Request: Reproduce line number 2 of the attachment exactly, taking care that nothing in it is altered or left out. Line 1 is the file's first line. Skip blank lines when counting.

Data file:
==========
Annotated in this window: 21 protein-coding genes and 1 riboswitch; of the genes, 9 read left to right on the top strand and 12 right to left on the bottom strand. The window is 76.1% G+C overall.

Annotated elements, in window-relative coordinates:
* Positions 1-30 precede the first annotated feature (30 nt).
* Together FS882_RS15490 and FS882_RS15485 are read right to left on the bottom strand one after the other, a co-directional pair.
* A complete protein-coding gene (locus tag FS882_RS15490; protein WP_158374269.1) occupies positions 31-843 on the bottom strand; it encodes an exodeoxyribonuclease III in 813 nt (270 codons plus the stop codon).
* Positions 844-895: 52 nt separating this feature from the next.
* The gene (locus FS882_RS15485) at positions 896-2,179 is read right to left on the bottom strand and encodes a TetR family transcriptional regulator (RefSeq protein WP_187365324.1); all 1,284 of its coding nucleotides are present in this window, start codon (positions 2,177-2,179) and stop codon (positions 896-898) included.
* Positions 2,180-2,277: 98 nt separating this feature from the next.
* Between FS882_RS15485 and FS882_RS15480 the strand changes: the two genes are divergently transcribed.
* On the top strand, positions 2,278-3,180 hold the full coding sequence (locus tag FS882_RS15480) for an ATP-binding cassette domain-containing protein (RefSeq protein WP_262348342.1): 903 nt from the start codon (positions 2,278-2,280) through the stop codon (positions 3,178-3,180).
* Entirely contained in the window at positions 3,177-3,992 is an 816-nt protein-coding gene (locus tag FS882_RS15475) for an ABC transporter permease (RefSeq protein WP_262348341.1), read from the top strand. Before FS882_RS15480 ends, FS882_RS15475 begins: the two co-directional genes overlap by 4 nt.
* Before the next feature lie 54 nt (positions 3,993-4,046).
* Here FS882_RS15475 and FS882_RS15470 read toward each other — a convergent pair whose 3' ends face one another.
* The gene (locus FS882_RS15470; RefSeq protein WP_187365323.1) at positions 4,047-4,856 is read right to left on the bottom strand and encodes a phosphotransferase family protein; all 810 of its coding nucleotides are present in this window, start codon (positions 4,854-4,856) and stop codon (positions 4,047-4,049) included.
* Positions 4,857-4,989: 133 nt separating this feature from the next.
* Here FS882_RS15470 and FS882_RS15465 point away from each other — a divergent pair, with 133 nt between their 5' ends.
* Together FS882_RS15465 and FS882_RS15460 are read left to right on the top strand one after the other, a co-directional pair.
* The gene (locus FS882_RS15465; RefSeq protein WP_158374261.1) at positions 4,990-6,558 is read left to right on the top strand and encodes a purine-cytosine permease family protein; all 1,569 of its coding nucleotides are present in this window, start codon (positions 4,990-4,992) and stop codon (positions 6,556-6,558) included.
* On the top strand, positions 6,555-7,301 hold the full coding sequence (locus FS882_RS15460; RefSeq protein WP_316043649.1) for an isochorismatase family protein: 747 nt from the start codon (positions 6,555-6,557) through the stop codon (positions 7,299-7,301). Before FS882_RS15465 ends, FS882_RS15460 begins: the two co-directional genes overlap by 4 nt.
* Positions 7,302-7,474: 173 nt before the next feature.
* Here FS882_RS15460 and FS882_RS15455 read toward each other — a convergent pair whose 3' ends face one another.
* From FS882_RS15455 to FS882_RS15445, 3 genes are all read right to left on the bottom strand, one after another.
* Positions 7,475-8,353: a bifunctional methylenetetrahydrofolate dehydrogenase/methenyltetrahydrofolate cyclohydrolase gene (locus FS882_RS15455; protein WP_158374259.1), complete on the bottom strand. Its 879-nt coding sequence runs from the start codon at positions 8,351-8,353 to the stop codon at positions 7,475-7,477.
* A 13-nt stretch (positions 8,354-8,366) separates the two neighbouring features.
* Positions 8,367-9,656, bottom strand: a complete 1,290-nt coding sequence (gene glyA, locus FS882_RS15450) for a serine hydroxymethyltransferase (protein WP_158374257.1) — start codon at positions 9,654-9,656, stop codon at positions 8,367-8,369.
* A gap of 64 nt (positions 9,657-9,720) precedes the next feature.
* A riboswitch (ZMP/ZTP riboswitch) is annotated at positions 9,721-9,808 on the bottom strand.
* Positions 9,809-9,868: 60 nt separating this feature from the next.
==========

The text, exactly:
Annotated elements, in window-relative coordinates: